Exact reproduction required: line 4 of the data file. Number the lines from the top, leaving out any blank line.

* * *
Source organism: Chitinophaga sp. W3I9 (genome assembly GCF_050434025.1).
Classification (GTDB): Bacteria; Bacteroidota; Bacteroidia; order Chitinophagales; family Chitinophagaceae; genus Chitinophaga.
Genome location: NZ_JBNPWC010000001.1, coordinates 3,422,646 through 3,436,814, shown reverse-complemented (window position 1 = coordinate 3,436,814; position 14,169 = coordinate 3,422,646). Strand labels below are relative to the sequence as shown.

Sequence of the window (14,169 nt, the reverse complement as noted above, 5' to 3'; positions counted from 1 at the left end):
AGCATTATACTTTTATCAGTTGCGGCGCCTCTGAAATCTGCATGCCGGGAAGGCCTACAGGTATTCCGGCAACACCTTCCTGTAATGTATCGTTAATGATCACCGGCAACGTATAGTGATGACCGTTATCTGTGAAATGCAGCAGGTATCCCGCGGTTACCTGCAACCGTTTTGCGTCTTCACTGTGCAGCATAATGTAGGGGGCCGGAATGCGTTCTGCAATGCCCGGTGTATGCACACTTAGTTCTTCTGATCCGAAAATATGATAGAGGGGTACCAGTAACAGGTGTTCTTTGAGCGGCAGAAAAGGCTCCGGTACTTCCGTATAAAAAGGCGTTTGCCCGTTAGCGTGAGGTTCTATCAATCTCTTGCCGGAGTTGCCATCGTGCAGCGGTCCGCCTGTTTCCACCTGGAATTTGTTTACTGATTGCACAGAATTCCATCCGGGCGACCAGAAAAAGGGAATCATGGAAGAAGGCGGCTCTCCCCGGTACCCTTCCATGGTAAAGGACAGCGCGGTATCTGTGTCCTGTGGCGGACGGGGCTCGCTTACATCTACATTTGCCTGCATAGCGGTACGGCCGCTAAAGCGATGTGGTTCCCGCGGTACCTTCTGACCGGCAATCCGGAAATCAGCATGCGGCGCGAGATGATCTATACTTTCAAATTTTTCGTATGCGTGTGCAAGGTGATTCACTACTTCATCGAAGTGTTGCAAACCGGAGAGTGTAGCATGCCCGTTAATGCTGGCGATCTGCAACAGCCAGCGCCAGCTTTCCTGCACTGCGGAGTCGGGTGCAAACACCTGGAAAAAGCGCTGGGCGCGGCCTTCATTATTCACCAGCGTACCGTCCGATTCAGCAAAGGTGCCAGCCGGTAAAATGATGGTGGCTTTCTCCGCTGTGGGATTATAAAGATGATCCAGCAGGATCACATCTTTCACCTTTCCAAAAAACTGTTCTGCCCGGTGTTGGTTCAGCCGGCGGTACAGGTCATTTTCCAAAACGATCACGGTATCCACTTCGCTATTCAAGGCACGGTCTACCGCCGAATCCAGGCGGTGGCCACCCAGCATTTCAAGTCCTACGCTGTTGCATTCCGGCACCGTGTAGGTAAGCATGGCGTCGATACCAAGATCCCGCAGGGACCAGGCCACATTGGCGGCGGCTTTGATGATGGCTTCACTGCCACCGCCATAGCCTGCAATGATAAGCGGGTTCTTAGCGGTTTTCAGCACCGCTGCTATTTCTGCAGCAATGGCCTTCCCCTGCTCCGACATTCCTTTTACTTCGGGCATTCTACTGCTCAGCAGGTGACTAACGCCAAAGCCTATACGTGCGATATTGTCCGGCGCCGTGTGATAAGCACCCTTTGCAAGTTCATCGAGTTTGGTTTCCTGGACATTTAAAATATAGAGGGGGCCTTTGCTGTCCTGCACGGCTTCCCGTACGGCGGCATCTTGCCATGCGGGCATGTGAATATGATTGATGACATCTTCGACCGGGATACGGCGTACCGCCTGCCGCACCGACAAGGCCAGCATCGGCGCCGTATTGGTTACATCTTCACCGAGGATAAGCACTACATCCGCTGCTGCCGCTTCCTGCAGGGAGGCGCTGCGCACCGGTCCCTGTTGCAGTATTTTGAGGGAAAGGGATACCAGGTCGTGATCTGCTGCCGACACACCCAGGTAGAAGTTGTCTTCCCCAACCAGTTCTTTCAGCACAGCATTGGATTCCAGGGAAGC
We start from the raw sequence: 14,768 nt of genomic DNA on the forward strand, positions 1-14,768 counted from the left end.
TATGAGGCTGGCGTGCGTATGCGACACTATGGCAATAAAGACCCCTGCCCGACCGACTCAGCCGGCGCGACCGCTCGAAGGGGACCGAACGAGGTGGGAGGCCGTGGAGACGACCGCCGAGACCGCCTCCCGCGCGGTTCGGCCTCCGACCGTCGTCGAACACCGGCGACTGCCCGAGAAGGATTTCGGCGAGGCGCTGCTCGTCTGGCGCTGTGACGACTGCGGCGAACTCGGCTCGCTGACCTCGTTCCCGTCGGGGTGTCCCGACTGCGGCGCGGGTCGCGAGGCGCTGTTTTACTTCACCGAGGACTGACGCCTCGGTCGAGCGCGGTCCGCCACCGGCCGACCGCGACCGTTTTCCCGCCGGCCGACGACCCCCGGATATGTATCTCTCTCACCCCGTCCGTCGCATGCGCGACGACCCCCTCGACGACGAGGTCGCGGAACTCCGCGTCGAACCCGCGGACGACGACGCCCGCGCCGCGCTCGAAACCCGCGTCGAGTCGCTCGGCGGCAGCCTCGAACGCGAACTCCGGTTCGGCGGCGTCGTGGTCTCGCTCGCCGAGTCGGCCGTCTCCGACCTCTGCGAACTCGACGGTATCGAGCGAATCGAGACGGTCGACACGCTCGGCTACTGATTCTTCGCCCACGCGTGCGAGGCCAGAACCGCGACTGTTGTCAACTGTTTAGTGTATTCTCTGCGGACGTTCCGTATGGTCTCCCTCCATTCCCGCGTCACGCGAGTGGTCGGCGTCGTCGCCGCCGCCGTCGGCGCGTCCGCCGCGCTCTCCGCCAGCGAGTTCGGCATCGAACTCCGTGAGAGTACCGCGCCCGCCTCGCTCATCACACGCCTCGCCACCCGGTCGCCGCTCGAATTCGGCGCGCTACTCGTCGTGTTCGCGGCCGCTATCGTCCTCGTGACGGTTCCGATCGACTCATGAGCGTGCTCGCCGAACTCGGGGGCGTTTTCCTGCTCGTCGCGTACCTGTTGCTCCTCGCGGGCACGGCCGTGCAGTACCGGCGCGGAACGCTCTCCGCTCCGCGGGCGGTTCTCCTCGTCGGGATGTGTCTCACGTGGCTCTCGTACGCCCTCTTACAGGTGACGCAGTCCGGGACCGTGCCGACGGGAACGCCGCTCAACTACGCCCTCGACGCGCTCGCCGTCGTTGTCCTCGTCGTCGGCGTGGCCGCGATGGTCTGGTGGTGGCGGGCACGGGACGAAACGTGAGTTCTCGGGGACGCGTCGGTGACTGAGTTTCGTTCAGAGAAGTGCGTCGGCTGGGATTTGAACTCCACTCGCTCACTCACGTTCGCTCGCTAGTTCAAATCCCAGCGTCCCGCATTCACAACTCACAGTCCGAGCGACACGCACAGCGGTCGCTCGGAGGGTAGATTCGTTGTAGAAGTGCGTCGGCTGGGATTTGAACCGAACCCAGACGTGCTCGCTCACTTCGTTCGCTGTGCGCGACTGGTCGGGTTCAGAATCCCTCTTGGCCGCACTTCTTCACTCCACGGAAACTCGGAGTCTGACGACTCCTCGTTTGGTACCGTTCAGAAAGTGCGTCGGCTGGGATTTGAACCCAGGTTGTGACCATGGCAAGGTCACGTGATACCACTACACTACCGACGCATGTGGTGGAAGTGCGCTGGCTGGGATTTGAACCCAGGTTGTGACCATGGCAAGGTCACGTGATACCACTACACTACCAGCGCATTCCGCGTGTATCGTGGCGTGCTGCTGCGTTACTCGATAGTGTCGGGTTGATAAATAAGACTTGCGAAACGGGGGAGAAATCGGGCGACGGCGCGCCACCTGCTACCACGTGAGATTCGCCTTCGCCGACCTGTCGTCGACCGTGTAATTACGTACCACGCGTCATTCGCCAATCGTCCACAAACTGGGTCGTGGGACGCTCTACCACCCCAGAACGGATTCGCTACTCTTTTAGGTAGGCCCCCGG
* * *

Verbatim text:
Sequence of the window (14,169 nt, the reverse complement as noted above, 5' to 3'; positions counted from 1 at the left end):